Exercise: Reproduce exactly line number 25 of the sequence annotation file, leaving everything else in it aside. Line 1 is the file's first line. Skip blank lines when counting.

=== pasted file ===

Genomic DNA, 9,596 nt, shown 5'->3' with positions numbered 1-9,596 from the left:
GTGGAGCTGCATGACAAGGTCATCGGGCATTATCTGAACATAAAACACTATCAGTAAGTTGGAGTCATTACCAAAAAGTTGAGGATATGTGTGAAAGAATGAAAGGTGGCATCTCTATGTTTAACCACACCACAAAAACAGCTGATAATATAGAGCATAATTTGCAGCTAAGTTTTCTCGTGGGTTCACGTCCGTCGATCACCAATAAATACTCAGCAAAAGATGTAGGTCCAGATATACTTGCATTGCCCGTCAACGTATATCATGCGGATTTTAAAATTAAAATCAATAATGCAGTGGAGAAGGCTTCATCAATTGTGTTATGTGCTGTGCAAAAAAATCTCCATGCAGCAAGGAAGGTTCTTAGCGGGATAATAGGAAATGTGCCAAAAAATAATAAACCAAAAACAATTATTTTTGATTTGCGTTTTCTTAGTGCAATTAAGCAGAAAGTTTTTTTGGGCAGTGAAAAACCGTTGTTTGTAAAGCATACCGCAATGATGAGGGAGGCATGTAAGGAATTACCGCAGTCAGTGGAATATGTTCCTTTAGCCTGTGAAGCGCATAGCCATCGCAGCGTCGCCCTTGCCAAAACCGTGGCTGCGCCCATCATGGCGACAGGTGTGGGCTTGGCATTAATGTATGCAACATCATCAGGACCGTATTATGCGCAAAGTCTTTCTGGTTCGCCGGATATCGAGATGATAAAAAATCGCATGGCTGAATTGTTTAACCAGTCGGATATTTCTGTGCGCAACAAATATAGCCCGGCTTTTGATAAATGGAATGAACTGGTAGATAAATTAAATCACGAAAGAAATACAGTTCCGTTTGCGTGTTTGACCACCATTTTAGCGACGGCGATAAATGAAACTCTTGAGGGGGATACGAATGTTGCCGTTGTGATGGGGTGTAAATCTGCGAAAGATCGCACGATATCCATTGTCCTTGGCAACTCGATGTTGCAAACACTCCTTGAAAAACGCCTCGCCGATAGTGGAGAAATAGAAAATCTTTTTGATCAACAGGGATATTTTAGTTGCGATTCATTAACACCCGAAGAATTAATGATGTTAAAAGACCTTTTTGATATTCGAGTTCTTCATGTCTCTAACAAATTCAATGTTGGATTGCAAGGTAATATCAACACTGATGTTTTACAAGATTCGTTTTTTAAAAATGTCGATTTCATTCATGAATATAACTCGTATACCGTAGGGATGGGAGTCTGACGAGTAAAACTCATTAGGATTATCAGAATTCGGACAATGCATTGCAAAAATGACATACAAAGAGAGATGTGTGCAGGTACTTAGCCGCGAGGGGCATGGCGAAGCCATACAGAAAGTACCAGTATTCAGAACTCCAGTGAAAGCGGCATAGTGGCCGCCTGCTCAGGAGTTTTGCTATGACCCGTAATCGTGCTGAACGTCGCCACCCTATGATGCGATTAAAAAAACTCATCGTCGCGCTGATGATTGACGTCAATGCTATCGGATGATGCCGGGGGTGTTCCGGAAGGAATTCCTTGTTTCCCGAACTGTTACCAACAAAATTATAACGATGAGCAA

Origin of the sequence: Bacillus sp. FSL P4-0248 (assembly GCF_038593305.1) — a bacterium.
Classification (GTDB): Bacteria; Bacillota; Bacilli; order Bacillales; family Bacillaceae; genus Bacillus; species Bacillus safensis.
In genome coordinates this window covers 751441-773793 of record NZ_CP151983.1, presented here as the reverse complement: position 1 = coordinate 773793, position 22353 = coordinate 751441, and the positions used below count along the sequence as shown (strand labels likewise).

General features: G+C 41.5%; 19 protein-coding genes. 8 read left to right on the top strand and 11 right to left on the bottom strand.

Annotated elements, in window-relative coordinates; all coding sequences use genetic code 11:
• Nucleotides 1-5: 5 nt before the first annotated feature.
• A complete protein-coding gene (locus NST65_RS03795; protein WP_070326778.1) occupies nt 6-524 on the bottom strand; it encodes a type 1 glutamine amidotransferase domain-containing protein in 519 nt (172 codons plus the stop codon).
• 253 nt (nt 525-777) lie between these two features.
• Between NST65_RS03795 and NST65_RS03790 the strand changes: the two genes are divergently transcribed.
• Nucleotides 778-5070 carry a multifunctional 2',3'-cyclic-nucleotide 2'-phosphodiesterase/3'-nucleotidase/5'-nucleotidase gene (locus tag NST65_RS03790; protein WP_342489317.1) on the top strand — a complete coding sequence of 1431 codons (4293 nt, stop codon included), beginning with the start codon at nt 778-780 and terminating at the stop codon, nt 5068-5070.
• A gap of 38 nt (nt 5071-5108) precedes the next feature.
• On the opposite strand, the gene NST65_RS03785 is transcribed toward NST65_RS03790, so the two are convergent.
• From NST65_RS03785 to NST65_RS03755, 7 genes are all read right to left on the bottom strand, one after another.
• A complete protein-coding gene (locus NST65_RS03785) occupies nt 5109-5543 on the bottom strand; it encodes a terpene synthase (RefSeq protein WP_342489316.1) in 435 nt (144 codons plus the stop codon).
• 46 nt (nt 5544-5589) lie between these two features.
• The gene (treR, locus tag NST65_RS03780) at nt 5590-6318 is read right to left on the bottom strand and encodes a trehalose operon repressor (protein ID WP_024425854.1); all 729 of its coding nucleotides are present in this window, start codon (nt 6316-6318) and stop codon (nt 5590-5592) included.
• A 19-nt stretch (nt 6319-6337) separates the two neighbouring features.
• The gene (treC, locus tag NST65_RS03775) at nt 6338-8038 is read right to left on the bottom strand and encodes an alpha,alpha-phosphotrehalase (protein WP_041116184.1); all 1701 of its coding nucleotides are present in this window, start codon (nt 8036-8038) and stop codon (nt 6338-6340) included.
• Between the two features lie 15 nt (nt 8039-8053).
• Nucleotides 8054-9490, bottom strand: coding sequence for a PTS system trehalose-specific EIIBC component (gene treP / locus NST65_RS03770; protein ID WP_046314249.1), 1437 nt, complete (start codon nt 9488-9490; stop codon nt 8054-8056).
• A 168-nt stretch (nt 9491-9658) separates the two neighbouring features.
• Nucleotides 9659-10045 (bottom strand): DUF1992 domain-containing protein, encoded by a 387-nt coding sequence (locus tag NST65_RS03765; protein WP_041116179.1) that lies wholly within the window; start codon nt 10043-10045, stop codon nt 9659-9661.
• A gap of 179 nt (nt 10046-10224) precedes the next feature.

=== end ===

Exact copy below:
• A gap of 179 nt (nt 10046-10224) precedes the next feature.